The tie between medical errors, daylight saving — and why Congress may end the time change

The future of daylight saving time hangs in the balance as lawmakers consider potential negative health effects associated with the time shift, while a past study indicates increased patient safety incidents related to the time shift.

In the days following the switch to daylight saving time, human mistakes tied to patient safety-related incidents increased by almost 20 percent, according to a study published in 2020 by the Journal of General Internal Medicine. Researchers analyzed data from Rochester, Minn.-based Mayo Clinic that occurred seven days before and after the spring and fall time changes for 2010-17. Patient safety-related incidents included defective systems, equipment failure or human error.  

Researchers didn't report significant differences in overall errors in the weeks before and after the time changes. However, when analyzing human error only, they found the number of human errors increased by a statistically significant 18.7 percent after daylight saving in the spring. Most errors involved medications, such as administering the wrong dose or wrong drug.

On March 9, 2022, a congressional panel discussed whether to end the policy, citing health effects related to changing the clock twice each year, as reported by The Washington Post.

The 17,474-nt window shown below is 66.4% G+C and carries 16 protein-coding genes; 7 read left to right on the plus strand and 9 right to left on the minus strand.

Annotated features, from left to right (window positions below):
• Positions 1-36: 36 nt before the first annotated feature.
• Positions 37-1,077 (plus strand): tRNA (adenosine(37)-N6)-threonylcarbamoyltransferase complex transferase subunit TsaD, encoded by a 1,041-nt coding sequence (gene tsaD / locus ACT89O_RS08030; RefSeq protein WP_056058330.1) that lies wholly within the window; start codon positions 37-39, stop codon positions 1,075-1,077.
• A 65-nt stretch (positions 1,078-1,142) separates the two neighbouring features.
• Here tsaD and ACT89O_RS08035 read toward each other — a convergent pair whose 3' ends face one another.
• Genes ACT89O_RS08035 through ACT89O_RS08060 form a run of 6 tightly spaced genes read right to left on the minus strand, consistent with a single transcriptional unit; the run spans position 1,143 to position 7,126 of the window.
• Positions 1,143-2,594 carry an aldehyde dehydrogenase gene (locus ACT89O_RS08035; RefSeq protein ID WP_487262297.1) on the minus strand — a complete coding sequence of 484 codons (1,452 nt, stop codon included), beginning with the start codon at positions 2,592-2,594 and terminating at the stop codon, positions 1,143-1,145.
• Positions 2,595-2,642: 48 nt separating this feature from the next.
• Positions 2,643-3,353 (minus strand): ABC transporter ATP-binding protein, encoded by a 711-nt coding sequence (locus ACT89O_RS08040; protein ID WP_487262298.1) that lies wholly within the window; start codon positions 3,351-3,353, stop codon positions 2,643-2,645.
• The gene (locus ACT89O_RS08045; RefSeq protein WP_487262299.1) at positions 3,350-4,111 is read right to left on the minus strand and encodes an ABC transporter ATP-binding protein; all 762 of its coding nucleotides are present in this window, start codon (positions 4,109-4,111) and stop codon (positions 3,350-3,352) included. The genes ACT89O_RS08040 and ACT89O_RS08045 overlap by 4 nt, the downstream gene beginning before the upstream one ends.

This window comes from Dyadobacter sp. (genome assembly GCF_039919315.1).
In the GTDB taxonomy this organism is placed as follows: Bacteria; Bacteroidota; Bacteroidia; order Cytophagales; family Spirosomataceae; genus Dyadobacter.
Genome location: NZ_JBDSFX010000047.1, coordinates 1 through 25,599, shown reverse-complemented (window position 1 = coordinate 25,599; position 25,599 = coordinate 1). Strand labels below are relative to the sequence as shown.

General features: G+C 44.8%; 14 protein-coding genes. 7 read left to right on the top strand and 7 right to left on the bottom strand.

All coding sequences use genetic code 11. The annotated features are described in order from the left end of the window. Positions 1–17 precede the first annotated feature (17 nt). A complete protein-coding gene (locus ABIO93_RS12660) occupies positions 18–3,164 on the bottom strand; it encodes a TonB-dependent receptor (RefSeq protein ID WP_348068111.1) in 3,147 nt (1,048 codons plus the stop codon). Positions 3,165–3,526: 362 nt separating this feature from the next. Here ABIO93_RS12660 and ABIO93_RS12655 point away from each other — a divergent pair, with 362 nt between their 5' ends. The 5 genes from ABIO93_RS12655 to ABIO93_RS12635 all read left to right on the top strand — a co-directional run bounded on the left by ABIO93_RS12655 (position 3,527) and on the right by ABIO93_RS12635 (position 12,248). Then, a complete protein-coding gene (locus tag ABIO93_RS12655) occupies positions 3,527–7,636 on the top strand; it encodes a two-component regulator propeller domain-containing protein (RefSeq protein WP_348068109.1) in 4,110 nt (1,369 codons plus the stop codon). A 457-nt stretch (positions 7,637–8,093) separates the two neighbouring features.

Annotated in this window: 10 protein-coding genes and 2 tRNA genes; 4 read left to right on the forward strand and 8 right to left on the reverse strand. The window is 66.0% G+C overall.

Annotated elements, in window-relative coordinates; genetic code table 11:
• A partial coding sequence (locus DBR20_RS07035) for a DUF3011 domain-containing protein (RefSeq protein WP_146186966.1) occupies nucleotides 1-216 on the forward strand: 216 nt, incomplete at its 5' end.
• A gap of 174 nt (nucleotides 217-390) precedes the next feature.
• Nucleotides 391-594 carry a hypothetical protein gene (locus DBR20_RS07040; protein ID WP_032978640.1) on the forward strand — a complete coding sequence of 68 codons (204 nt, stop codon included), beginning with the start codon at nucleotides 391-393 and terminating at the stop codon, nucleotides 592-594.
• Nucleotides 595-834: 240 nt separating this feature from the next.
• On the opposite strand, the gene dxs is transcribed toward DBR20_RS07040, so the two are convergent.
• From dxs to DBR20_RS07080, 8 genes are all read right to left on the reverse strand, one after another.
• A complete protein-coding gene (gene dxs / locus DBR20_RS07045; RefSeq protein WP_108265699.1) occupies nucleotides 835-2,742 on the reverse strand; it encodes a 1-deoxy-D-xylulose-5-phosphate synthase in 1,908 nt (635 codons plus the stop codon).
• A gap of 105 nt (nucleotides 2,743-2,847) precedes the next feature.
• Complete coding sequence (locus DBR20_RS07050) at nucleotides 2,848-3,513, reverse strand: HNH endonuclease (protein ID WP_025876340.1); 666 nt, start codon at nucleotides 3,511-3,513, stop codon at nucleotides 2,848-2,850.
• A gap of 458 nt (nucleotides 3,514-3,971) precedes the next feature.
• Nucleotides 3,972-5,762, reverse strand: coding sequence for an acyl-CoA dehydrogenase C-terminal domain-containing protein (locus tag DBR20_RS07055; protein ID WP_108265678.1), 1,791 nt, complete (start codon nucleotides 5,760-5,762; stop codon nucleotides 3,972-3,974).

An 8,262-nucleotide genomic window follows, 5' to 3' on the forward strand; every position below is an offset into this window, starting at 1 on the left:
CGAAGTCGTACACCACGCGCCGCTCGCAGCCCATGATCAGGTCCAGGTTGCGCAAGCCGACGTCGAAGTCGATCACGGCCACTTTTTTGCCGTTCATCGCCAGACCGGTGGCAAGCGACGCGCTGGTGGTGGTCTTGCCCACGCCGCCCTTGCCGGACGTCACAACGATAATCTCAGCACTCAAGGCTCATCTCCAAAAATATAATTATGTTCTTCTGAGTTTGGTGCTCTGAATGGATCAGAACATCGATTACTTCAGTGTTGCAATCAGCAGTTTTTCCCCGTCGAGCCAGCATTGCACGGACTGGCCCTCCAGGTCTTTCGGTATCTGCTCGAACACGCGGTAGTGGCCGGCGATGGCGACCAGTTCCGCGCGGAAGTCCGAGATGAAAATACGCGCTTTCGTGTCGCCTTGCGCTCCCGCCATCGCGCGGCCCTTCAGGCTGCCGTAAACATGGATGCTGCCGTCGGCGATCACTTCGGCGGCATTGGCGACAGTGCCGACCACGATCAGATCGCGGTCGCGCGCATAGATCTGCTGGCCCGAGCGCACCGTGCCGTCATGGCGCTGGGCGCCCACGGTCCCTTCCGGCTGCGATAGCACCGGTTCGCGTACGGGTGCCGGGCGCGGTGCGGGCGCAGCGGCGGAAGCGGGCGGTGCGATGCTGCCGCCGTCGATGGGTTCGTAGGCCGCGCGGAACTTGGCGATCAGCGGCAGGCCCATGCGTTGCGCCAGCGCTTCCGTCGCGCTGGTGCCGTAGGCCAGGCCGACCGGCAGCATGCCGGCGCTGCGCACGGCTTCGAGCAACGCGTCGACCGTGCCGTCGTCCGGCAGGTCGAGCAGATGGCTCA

On March 13, most Americans will "spring ahead" an hour, a seasonal shift enforced by the U.S. government and reversed Nov. 6. Now, more than 40 states are considering ending the shift, with Arizona and Hawaii already officially adopting permanent standard time. Federal lawmakers are considering legislation that could make daylight saving time permanent.

The American Academy of Sleep Medicine has pushed for an end to the shift. Experts at the March 9 hearing, convened by the House Energy and Commerce Committee's subcommittee on consumer protection, said the time shift hurts sleep, is linked to cardiac problems, and presents other health and public safety risks.

"There is clear evidence that going back and forth not only affects adults with [more] heart attacks and strokes but also affects our kids, particularly with teen sleep deprivation," said Beth Ann Malow, MD, neurologist and director of Nashville, Tenn.-based Vanderbilt University Medical Center's sleep division.

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